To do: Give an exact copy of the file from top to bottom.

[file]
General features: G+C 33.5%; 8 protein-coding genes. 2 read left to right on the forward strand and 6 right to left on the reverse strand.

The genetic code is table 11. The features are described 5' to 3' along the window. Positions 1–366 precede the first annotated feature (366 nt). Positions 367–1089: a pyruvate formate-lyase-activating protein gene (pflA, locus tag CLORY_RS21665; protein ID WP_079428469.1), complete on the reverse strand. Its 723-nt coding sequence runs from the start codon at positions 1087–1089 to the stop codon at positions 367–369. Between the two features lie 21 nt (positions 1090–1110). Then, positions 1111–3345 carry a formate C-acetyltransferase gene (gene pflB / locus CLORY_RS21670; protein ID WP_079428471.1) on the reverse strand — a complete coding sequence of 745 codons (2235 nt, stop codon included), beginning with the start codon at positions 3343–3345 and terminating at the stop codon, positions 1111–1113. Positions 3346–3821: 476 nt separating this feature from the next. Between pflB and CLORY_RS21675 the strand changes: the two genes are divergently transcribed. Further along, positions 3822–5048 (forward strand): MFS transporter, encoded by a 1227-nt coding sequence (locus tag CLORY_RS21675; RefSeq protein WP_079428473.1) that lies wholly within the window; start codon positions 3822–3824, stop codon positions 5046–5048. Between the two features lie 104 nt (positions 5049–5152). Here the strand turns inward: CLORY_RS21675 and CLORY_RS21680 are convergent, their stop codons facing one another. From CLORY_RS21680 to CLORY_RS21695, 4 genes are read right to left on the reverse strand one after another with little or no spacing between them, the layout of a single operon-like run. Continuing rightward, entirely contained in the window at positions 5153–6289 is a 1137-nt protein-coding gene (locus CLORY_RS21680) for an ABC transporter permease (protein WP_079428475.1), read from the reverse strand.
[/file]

General features: G+C 33.5%; 8 protein-coding genes. 2 read left to right on the forward strand and 6 right to left on the reverse strand.

The genetic code is table 11. The features are described 5' to 3' along the window. Positions 1–366 precede the first annotated feature (366 nt). Positions 367–1089: a pyruvate formate-lyase-activating protein gene (pflA, locus tag CLORY_RS21665; protein ID WP_079428469.1), complete on the reverse strand. Its 723-nt coding sequence runs from the start codon at positions 1087–1089 to the stop codon at positions 367–369. Between the two features lie 21 nt (positions 1090–1110). Then, positions 1111–3345 carry a formate C-acetyltransferase gene (gene pflB / locus CLORY_RS21670; protein ID WP_079428471.1) on the reverse strand — a complete coding sequence of 745 codons (2235 nt, stop codon included), beginning with the start codon at positions 3343–3345 and terminating at the stop codon, positions 1111–1113. Positions 3346–3821: 476 nt separating this feature from the next. Between pflB and CLORY_RS21675 the strand changes: the two genes are divergently transcribed. Further along, positions 3822–5048 (forward strand): MFS transporter, encoded by a 1227-nt coding sequence (locus tag CLORY_RS21675; RefSeq protein WP_079428473.1) that lies wholly within the window; start codon positions 3822–3824, stop codon positions 5046–5048. Between the two features lie 104 nt (positions 5049–5152). Here the strand turns inward: CLORY_RS21675 and CLORY_RS21680 are convergent, their stop codons facing one another. From CLORY_RS21680 to CLORY_RS21695, 4 genes are read right to left on the reverse strand one after another with little or no spacing between them, the layout of a single operon-like run. Continuing rightward, entirely contained in the window at positions 5153–6289 is a 1137-nt protein-coding gene (locus CLORY_RS21680) for an ABC transporter permease (protein WP_079428475.1), read from the reverse strand.